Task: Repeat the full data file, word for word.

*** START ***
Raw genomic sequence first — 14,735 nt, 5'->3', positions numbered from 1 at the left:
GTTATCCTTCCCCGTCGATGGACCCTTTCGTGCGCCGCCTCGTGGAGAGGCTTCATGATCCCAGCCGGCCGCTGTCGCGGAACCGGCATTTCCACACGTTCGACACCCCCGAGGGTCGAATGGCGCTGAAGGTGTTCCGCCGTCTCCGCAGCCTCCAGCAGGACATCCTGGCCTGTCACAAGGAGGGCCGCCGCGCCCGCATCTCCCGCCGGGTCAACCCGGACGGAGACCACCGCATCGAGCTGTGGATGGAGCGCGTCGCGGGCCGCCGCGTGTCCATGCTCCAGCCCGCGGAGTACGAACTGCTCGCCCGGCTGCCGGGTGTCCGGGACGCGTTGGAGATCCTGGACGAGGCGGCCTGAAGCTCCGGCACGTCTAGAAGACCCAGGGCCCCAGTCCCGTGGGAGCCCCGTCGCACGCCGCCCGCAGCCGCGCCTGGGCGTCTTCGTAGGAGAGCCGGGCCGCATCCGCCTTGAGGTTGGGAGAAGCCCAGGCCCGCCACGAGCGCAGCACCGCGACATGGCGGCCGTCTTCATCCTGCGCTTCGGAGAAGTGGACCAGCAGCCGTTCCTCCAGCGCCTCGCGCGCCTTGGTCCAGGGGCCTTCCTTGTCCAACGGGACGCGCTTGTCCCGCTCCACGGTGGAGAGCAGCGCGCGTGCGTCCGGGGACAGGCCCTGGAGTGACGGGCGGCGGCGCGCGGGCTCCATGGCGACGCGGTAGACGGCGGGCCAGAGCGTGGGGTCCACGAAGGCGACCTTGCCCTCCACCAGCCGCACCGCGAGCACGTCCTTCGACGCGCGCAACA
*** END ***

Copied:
Raw genomic sequence first — 14,735 nt, 5'->3', positions numbered from 1 at the left:
GTTATCCTTCCCCGTCGATGGACCCTTTCGTGCGCCGCCTCGTGGAGAGGCTTCATGATCCCAGCCGGCCGCTGTCGCGGAACCGGCATTTCCACACGTTCGACACCCCCGAGGGTCGAATGGCGCTGAAGGTGTTCCGCCGTCTCCGCAGCCTCCAGCAGGACATCCTGGCCTGTCACAAGGAGGGCCGCCGCGCCCGCATCTCCCGCCGGGTCAACCCGGACGGAGACCACCGCATCGAGCTGTGGATGGAGCGCGTCGCGGGCCGCCGCGTGTCCATGCTCCAGCCCGCGGAGTACGAACTGCTCGCCCGGCTGCCGGGTGTCCGGGACGCGTTGGAGATCCTGGACGAGGCGGCCTGAAGCTCCGGCACGTCTAGAAGACCCAGGGCCCCAGTCCCGTGGGAGCCCCGTCGCACGCCGCCCGCAGCCGCGCCTGGGCGTCTTCGTAGGAGAGCCGGGCCGCATCCGCCTTGAGGTTGGGAGAAGCCCAGGCCCGCCACGAGCGCAGCACCGCGACATGGCGGCCGTCTTCATCCTGCGCTTCGGAGAAGTGGACCAGCAGCCGTTCCTCCAGCGCCTCGCGCGCCTTGGTCCAGGGGCCTTCCTTGTCCAACGGGACGCGCTTGTCCCGCTCCACGGTGGAGAGCAGCGCGCGTGCGTCCGGGGACAGGCCCTGGAGTGACGGGCGGCGGCGCGCGGGCTCCATGGCGACGCGGTAGACGGCGGGCCAGAGCGTGGGGTCCACGAAGGCGACCTTGCCCTCCACCAGCCGCACCGCGAGCACGTCCTTCGACGCGCGCAACA